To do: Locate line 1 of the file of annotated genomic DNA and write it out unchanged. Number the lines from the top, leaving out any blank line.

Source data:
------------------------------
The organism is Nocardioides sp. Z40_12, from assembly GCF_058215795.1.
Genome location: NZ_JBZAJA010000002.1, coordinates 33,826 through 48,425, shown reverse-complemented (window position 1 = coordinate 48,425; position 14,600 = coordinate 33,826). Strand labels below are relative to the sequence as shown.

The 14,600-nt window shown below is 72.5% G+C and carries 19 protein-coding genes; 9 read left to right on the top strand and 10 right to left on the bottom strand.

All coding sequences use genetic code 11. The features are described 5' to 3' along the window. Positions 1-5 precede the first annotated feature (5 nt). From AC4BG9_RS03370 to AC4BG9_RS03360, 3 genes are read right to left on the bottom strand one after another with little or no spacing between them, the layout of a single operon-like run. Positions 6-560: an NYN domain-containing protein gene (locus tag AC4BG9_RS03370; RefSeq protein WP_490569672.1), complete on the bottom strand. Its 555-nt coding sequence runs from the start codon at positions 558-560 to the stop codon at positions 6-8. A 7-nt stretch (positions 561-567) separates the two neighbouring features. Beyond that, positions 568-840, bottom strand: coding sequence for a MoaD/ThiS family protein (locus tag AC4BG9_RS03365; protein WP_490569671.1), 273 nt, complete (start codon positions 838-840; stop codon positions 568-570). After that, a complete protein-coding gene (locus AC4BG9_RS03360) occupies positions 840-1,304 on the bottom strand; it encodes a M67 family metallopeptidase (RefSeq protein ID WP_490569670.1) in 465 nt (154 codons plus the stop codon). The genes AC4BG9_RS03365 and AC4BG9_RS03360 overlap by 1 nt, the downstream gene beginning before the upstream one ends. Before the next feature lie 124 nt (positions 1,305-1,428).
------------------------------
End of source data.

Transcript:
The organism is Nocardioides sp. Z40_12, from assembly GCF_058215795.1.